A couple of years ago, a series of stickers proclaiming "Sean Price can fucking rap" started appearing around New York City. They were meant to help drum up support for "Mic Tyson," the Brownsville rapper's third official solo album, but more than anything they summarized Sean Price's singular appeal: the guy could fucking rap. He wasn't the most progressive artist in the game, and you'd never confuse the veteran MC for hip-hop's next superstar. But that didn't matter, because Sean Price could have rapped any MC under the table until the very day he died. If there's one thing you should know about the 43-year-old Brownsville rapper who passed away over the weekend, that's it.
It's hard to overstate the impact that Sean Price had on hip-hop. In many ways, Price was a bridge between old and new school New York hip-hop. It's hard to imagine rappers like Joey Bada$$, Action Bronson, Heems, or Mr. Muthafuckin eXquire—all of whom paid their respects to Price on Twitter over the weekend—would have had the lanes they did without Price creating them. Throughout his career, which started with him rhyming as Ruck in the acclaimed Boot Camp Clik-affiliated duo Heltah Skeltah and extended across the underground supergroup Random Axe and a robust solo output, Sean P stood apart. He meshed a hard-headedness with an open-minded sensibility that's all too rare in hip-hop. Unlike many of his peers, he had no problem with being silly or making fun of himself: watch this video of him trying to sell a potato to Pawn Stars' Chumlee if you need further proof of that. Though Price never achieved a massive global following, his skills increased with age, and it was through the pure power of his pen that he remained relevant in the genre, even as the New York underground he repped found itself jockeying for attention with dozens of other iterations of hip-hop bubbling just below the mainstream.
One of the problems with hardcore rap is that, much like any niche of any genre, a certain sensibility or appreciation of context is often required in order to grasp its true appeal. With Sean P, that was never a problem: his music rewarded casual listens as much as it did close readings. Though tightly written bars tumbled from his mouth like tongue twisters, his raps were never the type that required an appreciation of technical skills to enjoy. Instead, he made "lyricism"—often a skill in hip-hop that, much like guitar needling, can feel corny or needly pursued over the principle of "making enjoyable music"—sound dynamic and vital, full of personality and energy. He sounded less like a rap technician (though he certainly was that) and more like somebody's drunk uncle who just so happened to have picked up a microphone, and also happened to be the insult comic Don Rickles.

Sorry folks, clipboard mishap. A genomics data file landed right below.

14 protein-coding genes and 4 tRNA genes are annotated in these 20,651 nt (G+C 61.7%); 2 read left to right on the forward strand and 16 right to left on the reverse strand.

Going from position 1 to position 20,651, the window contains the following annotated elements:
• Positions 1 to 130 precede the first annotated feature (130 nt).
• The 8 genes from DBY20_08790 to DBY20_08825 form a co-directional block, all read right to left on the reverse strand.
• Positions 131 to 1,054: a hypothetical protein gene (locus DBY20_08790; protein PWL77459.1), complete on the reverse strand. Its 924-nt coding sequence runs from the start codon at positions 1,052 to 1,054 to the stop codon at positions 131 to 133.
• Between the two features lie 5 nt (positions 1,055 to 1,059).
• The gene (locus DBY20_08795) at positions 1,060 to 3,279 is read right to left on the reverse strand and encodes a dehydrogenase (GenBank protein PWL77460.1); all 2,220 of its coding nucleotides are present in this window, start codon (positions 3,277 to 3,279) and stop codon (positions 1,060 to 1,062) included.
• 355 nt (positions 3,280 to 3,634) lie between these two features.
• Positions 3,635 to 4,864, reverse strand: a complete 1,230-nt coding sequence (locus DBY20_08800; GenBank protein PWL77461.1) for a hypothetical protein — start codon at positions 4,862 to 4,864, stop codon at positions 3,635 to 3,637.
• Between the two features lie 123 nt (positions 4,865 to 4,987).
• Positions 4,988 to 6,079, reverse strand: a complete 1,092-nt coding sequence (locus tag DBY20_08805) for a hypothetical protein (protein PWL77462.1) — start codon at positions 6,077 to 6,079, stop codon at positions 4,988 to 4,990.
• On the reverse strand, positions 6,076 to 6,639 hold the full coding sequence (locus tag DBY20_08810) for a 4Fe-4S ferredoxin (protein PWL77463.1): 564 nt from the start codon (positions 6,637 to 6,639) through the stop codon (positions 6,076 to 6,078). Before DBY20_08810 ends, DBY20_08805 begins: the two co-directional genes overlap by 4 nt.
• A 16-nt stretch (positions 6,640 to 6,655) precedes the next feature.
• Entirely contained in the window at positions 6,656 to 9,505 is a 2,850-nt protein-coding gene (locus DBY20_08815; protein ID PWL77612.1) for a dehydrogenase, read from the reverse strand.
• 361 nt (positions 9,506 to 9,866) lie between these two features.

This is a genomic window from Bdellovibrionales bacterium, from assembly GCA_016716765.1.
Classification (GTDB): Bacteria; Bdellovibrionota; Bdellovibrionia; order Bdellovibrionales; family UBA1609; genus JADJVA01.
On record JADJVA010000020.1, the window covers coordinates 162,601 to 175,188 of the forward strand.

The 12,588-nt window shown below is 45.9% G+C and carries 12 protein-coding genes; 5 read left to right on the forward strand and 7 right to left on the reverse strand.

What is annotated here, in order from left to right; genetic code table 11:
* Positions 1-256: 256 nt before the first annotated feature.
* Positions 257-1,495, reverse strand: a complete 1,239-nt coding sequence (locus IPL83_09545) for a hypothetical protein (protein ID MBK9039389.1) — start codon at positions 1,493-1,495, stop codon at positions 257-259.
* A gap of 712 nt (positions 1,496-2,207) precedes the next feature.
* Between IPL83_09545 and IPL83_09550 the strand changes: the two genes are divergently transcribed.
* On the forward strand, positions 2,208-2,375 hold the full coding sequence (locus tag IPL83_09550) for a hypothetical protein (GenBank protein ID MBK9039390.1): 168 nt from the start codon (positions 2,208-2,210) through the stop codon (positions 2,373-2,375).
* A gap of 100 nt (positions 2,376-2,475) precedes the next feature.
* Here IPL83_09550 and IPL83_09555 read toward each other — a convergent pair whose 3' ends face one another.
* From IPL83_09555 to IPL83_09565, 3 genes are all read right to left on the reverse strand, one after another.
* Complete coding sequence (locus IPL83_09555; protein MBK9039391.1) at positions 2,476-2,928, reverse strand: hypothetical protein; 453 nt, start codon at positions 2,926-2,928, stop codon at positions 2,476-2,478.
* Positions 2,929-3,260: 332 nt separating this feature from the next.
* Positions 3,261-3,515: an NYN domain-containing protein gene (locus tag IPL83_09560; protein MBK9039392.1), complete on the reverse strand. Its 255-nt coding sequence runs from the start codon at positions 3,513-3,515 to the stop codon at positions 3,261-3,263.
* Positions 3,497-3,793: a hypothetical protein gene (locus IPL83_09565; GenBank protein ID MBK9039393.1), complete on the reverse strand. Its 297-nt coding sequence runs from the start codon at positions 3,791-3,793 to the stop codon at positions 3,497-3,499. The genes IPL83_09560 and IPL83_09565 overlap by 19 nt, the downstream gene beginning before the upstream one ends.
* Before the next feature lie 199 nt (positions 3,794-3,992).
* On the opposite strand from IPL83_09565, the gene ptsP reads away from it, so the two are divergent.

Pretty much any Sean P verse contained at least a couple lines that were laugh-out-loud funny, and a couple more that sounded like clever tongue-twisters, lifted straight out the gutter. Often, he combined these traits. Consider Jesus Price Superstar's opening track "Like You," which found Sean rapping, "Wu-Tang Clan ain't nothin' to fuck with / Boot Camp Clik ain't nothin' to Wu-Tang." His eye for detail was impeccable, his drum-tight verses packed with observations such as, "Fourth of July, Jamaican n—gas rockin' corduroy shorts" ("One Two Y'all") or, "Sean gone, no Chandon, Sean is a don, I don't wear Sean John / Army suit blackberry brandy is long johns" ("Figure Four"). Sean P had enough charisma to call someone an "onion head" and have it sound like a grave insult rather than a schoolyard taunt.
Sean Price was an avowed fan of comic books, and at his best, he made you feel like a regular dude could be a superhero on wax. He took the core of Sean Price the man and blew them up into Sean Price the rapper. He was capable of speaking essential truths about a genre that was too often caught up in needless squabbling: "I think that's the problem with some of these rappers now," he once said to The Smoking Section. "They worry about their street cred and they should be worrying about their fuckin' skills. Just because you shot somebody, or you was in jail and did this that and the third, that don't automatically make you a dope rapper. That make you a fuckin' criminal."
Price innately understood that the core of hip-hop's never-ending authenticity debate did not hinge upon arcane technicalities like who busted which gun on what block. Instead, he taught us that hip hop was mostly about making art that reflected essential truths of the guy making it.
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